Principles of Autonomic-Somatic Integrations was first published in 1967. For a number of years Dr. Gellhorn, a professor emeritus of neurophysiology at the University of Minnesota, conducted research on various problems stemming from the need for a better understanding of the autonomic nervous system. In this book he continues his contributions on the subject, providing a significant analysis of the relationship between the autonomic and somatic systems and the implications for medicine and psychology of the principles established. The book is based on an extensive review of the international literature, of which more than 1,000 references are cited. Dr. Gellhorn points out that research in the last two decades has shown that hypothalamic and reticular mechanisms play a fundamental role in the regulation of somatic sensory and motor functions as well as visceral functions. The role of such mechanisms in functions that represent fragments of behavior has been studied in great detail, and the importance of the mechanisms in the integration of diverse systems has been emphasized. He now suggests that a few basic principles are involved in the integration of a complex maze of organs and processes and that this integration results in a coherent pattern of total behavior. In the light of these principles he provides a broad physiological interpretation of behavior and explores various clinical implications. The book will be of particular interest to physiologists, neurologists, psychiatrists, and psychologists.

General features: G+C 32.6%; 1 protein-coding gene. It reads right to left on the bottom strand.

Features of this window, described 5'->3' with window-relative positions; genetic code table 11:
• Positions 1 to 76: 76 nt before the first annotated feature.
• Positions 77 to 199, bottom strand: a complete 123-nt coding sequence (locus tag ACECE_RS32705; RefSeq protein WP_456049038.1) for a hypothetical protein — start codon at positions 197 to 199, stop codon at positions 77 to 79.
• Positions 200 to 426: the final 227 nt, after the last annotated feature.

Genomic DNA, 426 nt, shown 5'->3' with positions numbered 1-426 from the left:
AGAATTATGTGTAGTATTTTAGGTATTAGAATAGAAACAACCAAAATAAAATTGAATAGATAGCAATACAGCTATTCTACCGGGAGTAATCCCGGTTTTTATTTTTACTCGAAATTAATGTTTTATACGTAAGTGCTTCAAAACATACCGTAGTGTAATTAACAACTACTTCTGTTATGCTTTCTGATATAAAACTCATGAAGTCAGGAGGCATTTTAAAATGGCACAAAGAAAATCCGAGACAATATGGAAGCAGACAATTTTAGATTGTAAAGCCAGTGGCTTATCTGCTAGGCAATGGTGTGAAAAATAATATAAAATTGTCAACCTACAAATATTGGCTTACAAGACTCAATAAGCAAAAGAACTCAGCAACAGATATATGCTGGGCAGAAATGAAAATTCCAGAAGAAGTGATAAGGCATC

Subjects: Health Sciences
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